52% of children with disabilities have a profound or severe core-activity limitation
Boys aged 0-14 years are more likely to have a disability (8.8%) than girls (5.0%)
Autism and related mental or behavioral disabilities are the most common disabilities amongst all children
Sensory (sight and hearing), and speech disabilities are the most common disabilities amongst children aged 0-4
66% of children with disabilities attend regular classes in mainstream schools
Just 10% of children with disabilities attend ‘special’ schools
Almost 80% of School principals reported not having enough resources to meet the needs of children with a disability
1 in 5 have a mental illness
Almost half (45%) will experience a mental illness in their lifetime
Women are more likely to have a mental illness than men (22% compared with 18%). However, men had twice the rate of Substance Use disorders (7.0% compared with 3.3%)
The most common mental illnesses are depressive, anxiety and, substance use disorder
More than 10% of people with a mental illness die by suicide within the first 10 years of diagnosis.
Lets all be dedicated to giving people with a disability greater choice, control, and freedom – empowering them to live life on their own terms across the World.
Have you ever done any of these things? Or is it possible you are doing this now & don’t even realize what is going on with yourself. Who do you love?! Are you loving yourself?
Do You spend money on yourself because you “deserve it.”
Loving yourself doesn’t mean buying nice things or treating yourself to massages, vacations, a nice car or an expensive restaurant meal.
In fact, I see people constantly looking for the next big “fix” that will allow them to feel momentarily better about their life or relationship.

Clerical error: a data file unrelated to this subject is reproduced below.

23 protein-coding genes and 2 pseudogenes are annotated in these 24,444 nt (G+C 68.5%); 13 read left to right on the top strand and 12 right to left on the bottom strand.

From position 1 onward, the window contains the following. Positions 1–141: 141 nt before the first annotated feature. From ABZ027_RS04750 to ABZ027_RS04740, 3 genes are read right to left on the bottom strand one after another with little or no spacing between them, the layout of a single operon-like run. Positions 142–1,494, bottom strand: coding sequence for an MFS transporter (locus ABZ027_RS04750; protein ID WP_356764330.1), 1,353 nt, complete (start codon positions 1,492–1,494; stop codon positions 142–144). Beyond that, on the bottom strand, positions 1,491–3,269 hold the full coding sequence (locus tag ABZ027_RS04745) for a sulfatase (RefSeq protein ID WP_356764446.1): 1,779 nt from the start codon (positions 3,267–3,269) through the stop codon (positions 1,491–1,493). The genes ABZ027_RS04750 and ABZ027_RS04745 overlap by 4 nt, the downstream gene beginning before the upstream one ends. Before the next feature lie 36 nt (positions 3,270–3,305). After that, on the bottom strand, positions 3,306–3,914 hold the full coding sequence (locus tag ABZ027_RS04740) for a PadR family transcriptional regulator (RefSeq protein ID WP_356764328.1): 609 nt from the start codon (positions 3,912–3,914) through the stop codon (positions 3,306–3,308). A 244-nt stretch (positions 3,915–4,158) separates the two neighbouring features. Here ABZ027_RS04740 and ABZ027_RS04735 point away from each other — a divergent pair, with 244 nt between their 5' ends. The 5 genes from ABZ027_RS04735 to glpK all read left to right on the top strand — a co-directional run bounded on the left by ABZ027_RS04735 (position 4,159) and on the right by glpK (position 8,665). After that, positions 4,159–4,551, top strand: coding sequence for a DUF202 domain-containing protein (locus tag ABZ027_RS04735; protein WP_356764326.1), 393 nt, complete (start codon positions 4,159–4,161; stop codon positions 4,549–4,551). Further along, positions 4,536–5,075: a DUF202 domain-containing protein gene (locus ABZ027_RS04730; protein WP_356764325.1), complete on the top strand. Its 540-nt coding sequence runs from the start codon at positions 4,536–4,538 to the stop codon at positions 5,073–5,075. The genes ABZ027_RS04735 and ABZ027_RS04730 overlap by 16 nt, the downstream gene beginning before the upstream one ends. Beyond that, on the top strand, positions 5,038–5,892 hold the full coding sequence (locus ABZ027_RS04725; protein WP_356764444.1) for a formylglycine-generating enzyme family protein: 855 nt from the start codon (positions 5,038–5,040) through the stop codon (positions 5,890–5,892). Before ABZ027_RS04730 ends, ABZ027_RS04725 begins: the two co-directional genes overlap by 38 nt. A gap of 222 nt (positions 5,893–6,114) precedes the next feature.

The fixes never do, because underneath all those treats and expenses, you still don’t love yourself and who you really are, at the core. You do things for others so they won’t think you’re a bad person. This is classic people pleasing behavior. You say “yes” to doing things for others when you really don’t have time or the desire, because you don’t want to disappoint them. You don’t dare disagree with a friend for fear they’ll be angry with you. You often wonder how you got yourself into commitments that turn out to be a giant headache.
If you’re seeking approval from others in order to feel like a good, hard-working, loving person, you’ll forever run yourself ragged. That’s because no matter what compliments others bestow upon you, you’ll never feel like enough.
You keep searching for that perfect relationship.
You keep thinking that someday, life will be so much better when you find the right partner and fall in love. You’ll finally feel as though you belong, or that you’re understood and appreciated for who you are.
Looking to another person to make you feel whole is a losing strategy. That’s because…
No One Can Make You Feel Deserving Of Love, No Matter How Much They Say, “I Love You”
If you don’t love yourself, you won’t be able to feel loved by anyone else.
You’ll criticize, blame and lash out, because deep down, you can’t accept anyone for who they are because you can’t accept who YOU are.
The good news is that loving yourself doesn’t require nearly as much effort as it takes to try to make someone love you. And it certainly doesn’t require maxing out your credit card buying the things you think will make you happy.
Loving yourself is a much simpler process than you think, and it’s WAY more powerful than hearing praise from a loved one or the momentary thrill of spending money on an experience or object. So who do you love? & Are you loving yourself?!